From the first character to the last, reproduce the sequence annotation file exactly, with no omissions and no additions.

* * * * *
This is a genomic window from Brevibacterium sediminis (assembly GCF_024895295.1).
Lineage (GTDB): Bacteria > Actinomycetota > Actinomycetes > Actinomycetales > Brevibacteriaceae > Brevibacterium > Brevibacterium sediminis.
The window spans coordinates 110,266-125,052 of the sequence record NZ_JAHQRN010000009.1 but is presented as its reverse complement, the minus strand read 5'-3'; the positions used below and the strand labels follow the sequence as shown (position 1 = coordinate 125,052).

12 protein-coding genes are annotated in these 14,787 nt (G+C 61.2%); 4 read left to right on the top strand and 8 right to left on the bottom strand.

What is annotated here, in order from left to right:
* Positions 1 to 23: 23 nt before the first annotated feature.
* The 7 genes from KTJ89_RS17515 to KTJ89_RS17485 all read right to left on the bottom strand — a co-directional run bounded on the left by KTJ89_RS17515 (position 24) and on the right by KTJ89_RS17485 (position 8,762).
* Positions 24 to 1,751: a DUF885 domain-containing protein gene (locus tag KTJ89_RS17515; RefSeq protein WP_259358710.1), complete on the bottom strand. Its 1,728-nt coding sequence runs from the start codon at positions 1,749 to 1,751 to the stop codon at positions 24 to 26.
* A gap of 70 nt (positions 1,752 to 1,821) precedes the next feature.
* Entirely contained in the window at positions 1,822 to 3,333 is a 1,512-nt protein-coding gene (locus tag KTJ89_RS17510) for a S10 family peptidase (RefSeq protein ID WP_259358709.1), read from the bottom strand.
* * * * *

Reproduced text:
This is a genomic window from Brevibacterium sediminis (assembly GCF_024895295.1).
Lineage (GTDB): Bacteria > Actinomycetota > Actinomycetes > Actinomycetales > Brevibacteriaceae > Brevibacterium > Brevibacterium sediminis.
The window spans coordinates 110,266-125,052 of the sequence record NZ_JAHQRN010000009.1 but is presented as its reverse complement, the minus strand read 5'-3'; the positions used below and the strand labels follow the sequence as shown (position 1 = coordinate 125,052).

12 protein-coding genes are annotated in these 14,787 nt (G+C 61.2%); 4 read left to right on the top strand and 8 right to left on the bottom strand.

What is annotated here, in order from left to right:
* Positions 1 to 23: 23 nt before the first annotated feature.
* The 7 genes from KTJ89_RS17515 to KTJ89_RS17485 all read right to left on the bottom strand — a co-directional run bounded on the left by KTJ89_RS17515 (position 24) and on the right by KTJ89_RS17485 (position 8,762).
* Positions 24 to 1,751: a DUF885 domain-containing protein gene (locus tag KTJ89_RS17515; RefSeq protein WP_259358710.1), complete on the bottom strand. Its 1,728-nt coding sequence runs from the start codon at positions 1,749 to 1,751 to the stop codon at positions 24 to 26.
* A gap of 70 nt (positions 1,752 to 1,821) precedes the next feature.
* Entirely contained in the window at positions 1,822 to 3,333 is a 1,512-nt protein-coding gene (locus tag KTJ89_RS17510) for a S10 family peptidase (RefSeq protein ID WP_259358709.1), read from the bottom strand.